What was the longest weather delay in Daytona 500 history turned out to bring NASCAR lower ratings and TV viewership Sunday night than expected. According to a report Monday from FOX Sports, the 56th running of the Daytona 500 airing at 8 PM (ET) posted a 5.6/10 national household rating/share which averaged 9.3 million viewers. That’s down 44 percent from last year’s 9.9, easily making it the least-watched Daytona 500 of all-time.
Due to the six-hour, twenty-two minute rain delay in Daytona, the race was up against the primetime coverage of the Winter Olympics Closing Ceremony from Sochi, Russia on NBC (15.25 million viewers). FOX also reported that 69% of the pre-rain delay viewers of the race, which began at 1 PM (ET) kept tuning in.
In comparison, the 2013 Daytona 500 on FOX was the most-watched race in five years, posting a 9.9/22 rating/share, commanding 16.7 million viewers. The Daytona 500 in 2012, the first to ever be run on a Monday and in the primetime slot did a 7.7/13 overnight rating/share which resulted in 13.67 million households viewing the race according to Nielsen TV ratings data.
Earnhardt, Jr. Claims Second Daytona 500 Victory
posted by Justin Tucker
Wednesday February 26, 2014
Ten years is a long time. For Dale Earnhardt, Jr., it felt like an eternity. NASCAR’s Most Popular Driver endured many near misses and close calls at the Daytona 500 since his only win in the Great American Race in 2004. Earnhardt had finished second in two of his last three Daytona 500s coming into Sunday’s race. He was also riding the tail of a 55-race winless streak, dating back to Michigan in 2012.
However nothing would stop Dale Jr. on Sunday, not even a 6 hour and 22 minute rain delay from capturing his second Daytona 500 win. Earnhardt Jr. led a race-high 54 laps on the evening and used some timely drafting help from teammates Jimmie Johnson and, on the final restart, Jeff Gordon to separate from the pack and secure the victory.
“Winning this race is the greatest feeling that you could feel in this sport besides accepting the trophy for the championship,” said a jubilant Earnhardt after pulling into Victory Lane. “We could fight off battle after battle. We got a little help at the end there from Jeff to get away on the restart. This is amazing. I can’t believe this is happening. I never take this for granted, man because it doesn’t happen twice, let alone once.”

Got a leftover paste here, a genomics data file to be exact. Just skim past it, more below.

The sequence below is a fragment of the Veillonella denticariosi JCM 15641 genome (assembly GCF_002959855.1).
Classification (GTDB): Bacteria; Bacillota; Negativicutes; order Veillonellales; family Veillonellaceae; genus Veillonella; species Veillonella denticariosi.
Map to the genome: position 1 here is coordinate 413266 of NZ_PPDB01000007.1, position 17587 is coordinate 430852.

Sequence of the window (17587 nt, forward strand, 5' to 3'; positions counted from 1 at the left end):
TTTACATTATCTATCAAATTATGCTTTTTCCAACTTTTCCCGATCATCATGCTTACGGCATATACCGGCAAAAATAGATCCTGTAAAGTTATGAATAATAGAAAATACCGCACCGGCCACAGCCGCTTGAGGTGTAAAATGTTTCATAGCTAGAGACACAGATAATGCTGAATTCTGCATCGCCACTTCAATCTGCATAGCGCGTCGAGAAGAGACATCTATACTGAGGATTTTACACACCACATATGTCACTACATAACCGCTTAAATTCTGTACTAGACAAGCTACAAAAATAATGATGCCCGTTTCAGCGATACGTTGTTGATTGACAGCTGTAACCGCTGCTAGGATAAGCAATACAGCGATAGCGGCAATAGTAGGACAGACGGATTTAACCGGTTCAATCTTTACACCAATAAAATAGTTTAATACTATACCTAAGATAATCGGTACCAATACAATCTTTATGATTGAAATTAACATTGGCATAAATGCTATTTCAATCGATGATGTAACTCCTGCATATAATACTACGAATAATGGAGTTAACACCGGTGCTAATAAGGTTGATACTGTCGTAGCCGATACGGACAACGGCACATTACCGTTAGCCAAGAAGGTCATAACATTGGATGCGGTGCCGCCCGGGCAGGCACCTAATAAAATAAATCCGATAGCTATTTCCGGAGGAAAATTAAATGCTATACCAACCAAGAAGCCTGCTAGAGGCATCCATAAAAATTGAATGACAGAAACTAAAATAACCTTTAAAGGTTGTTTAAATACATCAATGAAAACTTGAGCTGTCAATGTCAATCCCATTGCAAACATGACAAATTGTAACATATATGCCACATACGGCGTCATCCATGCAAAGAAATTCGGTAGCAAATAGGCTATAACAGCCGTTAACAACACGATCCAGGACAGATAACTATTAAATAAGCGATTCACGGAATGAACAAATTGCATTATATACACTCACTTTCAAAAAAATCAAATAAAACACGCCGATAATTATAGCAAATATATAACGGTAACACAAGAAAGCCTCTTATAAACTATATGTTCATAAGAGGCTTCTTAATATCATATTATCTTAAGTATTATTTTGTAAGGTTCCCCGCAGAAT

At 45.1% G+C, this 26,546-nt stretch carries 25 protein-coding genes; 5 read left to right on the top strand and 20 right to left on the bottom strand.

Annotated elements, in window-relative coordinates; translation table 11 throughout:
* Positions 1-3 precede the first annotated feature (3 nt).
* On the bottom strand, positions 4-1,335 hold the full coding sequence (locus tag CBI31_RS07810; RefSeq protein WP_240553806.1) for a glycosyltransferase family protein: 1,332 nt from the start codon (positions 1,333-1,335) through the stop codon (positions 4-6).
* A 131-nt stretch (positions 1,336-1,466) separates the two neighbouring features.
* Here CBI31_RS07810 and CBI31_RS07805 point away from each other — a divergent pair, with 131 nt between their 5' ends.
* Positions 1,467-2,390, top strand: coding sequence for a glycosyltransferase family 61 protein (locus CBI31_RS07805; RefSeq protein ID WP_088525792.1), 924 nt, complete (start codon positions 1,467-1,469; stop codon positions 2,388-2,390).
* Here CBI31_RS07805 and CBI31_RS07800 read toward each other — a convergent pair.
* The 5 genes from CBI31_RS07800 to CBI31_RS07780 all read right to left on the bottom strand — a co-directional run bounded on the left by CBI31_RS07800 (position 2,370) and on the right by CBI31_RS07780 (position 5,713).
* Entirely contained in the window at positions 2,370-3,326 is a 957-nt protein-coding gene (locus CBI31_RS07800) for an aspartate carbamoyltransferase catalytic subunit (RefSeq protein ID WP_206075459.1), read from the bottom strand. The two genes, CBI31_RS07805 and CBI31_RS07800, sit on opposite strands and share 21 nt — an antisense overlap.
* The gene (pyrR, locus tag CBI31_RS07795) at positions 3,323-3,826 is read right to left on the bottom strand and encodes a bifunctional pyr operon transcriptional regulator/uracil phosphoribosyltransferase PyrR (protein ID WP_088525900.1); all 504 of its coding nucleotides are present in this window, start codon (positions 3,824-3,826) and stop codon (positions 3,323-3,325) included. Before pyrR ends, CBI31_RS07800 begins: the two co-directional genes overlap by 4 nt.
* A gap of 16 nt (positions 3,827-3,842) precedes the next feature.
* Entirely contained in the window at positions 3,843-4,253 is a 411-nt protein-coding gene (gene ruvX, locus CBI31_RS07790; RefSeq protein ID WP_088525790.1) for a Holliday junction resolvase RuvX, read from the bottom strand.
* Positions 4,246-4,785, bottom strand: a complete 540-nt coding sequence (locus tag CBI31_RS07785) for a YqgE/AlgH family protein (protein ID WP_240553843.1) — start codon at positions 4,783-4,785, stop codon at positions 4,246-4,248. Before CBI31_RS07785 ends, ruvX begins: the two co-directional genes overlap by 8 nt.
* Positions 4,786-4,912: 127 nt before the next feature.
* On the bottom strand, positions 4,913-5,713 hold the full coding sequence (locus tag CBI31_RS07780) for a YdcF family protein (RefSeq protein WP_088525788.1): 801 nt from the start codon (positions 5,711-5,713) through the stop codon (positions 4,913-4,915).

Aside from the race itself the big story of the race was the 6 hour and 22 minute red flag, which threatened to move the race to Monday evening (had the race been postponed, FOX Sports’ Chris Myers had tweeted that the race would resume at 5:00pm EST). However, Mother Nature would cooperate and would allow the race to be run under different conditions from which they practiced this week. Once the race resumed, the intensity picked up from the changing track conditions. This allowed the pack to race side-by-side and at times 3-wide up to seven rows deep.
Joining Earnhardt Jr. in the top 5 for the 2014 Daytona 500 were: Denny Hamlin who closed out a spectacular Speedweeks in second, Brad Keselowski in third, Jeff Gordon in fourth, and Jimmie Johnson who overcome two wrecks leading up to the 500 in fifth.
Rounding out the top 10 in the Daytona 500 were Matt Kenseth in sixth, Ricky Stenhouse, Jr. in seventh and Greg Biffle would bring his No. 16 Ford home in eighth. Austin Dillon would come home ninth in his first Cup Series race in the iconic No. 3 for Richard Childress Racing, while Casey Mears would round out the top 10.
A couple of major contenders for the Daytona 500 win would see their hopes dashed early on as Martin Truex, Jr. would blow up just 30 laps into the race, relegating him to a 43rd-place finish in his debut for Furniture Row Racing. Crew chief Todd Berrier was already in Nashville for a test session before the race was even over. Kyle Busch, meanwhile would have a pit road violation just before halfway and would spend much of the race battling back from that mistake. Busch would eventually finish 19th after leading 19 laps.
Danica Patrick would also be bit by bad luck as she was caught up in a multi-car wreck on lap 145. Patrick would lead her second consecutive Daytona 500, but wouldn’t have the finish to show for it finishing 40th. Tony Stewart would encounter a frustrating evening as well, with a fuel pickup problem derailing his quest for his first Daytona 500 win. Stewart would finish 35th.